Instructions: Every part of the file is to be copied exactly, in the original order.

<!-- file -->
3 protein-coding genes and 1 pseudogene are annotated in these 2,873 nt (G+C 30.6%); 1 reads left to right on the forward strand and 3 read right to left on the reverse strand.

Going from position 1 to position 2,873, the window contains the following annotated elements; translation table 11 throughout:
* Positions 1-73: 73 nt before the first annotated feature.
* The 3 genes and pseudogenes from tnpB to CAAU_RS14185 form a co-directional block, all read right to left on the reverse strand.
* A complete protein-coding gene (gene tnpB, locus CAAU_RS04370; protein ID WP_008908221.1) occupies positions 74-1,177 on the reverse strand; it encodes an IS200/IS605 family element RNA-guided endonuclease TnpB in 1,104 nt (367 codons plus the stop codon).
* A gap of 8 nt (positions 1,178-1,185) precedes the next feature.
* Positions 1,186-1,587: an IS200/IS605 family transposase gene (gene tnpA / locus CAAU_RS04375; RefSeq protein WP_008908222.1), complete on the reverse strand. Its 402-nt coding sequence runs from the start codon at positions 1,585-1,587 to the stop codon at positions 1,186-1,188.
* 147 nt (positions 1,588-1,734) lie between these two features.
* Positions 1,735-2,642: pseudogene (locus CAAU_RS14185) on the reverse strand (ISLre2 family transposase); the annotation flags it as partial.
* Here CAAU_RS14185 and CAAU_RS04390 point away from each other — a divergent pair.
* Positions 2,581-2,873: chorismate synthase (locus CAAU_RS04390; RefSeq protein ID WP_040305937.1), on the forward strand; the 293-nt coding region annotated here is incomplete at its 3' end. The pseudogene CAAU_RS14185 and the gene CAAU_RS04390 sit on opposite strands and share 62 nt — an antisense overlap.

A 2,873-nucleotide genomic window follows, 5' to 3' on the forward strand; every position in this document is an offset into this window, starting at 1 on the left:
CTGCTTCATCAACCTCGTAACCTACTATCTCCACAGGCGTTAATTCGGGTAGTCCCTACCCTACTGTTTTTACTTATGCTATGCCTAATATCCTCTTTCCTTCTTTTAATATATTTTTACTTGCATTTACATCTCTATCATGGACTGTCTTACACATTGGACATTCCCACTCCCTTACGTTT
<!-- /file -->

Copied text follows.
3 protein-coding genes and 1 pseudogene are annotated in these 2,873 nt (G+C 30.6%); 1 reads left to right on the forward strand and 3 read right to left on the reverse strand.

Going from position 1 to position 2,873, the window contains the following annotated elements; translation table 11 throughout:
* Positions 1-73: 73 nt before the first annotated feature.
* The 3 genes and pseudogenes from tnpB to CAAU_RS14185 form a co-directional block, all read right to left on the reverse strand.
* A complete protein-coding gene (gene tnpB, locus CAAU_RS04370; protein ID WP_008908221.1) occupies positions 74-1,177 on the reverse strand; it encodes an IS200/IS605 family element RNA-guided endonuclease TnpB in 1,104 nt (367 codons plus the stop codon).
* A gap of 8 nt (positions 1,178-1,185) precedes the next feature.
* Positions 1,186-1,587: an IS200/IS605 family transposase gene (gene tnpA / locus CAAU_RS04375; RefSeq protein WP_008908222.1), complete on the reverse strand. Its 402-nt coding sequence runs from the start codon at positions 1,585-1,587 to the stop codon at positions 1,186-1,188.
* 147 nt (positions 1,588-1,734) lie between these two features.
* Positions 1,735-2,642: pseudogene (locus CAAU_RS14185) on the reverse strand (ISLre2 family transposase); the annotation flags it as partial.
* Here CAAU_RS14185 and CAAU_RS04390 point away from each other — a divergent pair.
* Positions 2,581-2,873: chorismate synthase (locus CAAU_RS04390; RefSeq protein ID WP_040305937.1), on the forward strand; the 293-nt coding region annotated here is incomplete at its 3' end. The pseudogene CAAU_RS14185 and the gene CAAU_RS04390 sit on opposite strands and share 62 nt — an antisense overlap.

A 2,873-nucleotide genomic window follows, 5' to 3' on the forward strand; every position in this document is an offset into this window, starting at 1 on the left:
CTGCTTCATCAACCTCGTAACCTACTATCTCCACAGGCGTTAATTCGGGTAGTCCCTACCCTACTGTTTTTACTTATGCTATGCCTAATATCCTCTTTCCTTCTTTTAATATATTTTTACTTGCATTTACATCTCTATCATGGACTGTCTTACACATTGGACATTCCCACTCCCTTACGTTT